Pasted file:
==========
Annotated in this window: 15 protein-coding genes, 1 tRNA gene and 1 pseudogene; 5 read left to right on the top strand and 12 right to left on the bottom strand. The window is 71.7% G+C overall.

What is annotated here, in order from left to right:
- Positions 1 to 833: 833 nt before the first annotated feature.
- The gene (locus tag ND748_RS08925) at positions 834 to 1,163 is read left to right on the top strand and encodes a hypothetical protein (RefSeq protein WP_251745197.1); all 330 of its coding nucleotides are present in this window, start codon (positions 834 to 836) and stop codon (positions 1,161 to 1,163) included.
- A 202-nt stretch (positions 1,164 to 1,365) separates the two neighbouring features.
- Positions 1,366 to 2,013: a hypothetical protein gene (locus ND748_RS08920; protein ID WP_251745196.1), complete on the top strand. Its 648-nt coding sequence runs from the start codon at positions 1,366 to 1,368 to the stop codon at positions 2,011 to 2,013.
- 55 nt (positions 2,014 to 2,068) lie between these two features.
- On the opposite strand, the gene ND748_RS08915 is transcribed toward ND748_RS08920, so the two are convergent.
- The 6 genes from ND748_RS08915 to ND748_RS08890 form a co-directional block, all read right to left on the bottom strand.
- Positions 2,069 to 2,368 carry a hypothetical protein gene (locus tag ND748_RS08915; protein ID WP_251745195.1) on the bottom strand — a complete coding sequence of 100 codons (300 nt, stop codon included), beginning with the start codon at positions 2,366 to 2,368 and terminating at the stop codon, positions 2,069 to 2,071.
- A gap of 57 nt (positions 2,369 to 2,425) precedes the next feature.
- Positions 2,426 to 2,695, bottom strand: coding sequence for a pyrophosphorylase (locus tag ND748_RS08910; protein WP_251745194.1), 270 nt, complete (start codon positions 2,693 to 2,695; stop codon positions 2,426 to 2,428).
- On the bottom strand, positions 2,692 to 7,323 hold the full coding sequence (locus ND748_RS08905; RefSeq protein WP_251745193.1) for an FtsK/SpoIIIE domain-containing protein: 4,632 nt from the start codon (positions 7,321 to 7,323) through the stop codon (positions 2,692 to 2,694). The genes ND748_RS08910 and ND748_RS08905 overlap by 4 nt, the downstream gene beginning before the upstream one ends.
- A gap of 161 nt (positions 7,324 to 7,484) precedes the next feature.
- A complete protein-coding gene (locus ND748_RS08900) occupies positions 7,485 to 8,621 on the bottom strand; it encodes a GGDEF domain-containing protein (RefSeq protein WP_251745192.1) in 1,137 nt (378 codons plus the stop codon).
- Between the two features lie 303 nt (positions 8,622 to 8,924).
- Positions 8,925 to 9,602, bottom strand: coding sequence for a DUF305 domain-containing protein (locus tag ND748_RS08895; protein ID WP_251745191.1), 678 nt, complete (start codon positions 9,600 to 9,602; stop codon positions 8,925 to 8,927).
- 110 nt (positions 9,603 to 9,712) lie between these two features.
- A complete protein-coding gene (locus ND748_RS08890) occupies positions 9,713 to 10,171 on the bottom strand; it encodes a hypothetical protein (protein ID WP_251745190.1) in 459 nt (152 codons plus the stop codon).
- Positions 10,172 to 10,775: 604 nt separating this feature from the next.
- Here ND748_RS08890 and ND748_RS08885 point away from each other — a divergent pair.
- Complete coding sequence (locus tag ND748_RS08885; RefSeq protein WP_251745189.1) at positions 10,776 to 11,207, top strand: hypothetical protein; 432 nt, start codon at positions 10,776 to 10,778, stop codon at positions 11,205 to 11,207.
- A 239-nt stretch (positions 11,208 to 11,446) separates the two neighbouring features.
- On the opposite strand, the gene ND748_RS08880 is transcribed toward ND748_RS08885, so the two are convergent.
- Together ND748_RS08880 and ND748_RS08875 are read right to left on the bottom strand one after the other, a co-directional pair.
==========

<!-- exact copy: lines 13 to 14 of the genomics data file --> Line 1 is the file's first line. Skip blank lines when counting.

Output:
- On the bottom strand, positions 2,692 to 7,323 hold the full coding sequence (locus ND748_RS08905; RefSeq protein WP_251745193.1) for an FtsK/SpoIIIE domain-containing protein: 4,632 nt from the start codon (positions 7,321 to 7,323) through the stop codon (positions 2,692 to 2,694). The genes ND748_RS08910 and ND748_RS08905 overlap by 4 nt, the downstream gene beginning before the upstream one ends.
- A gap of 161 nt (positions 7,324 to 7,484) precedes the next feature.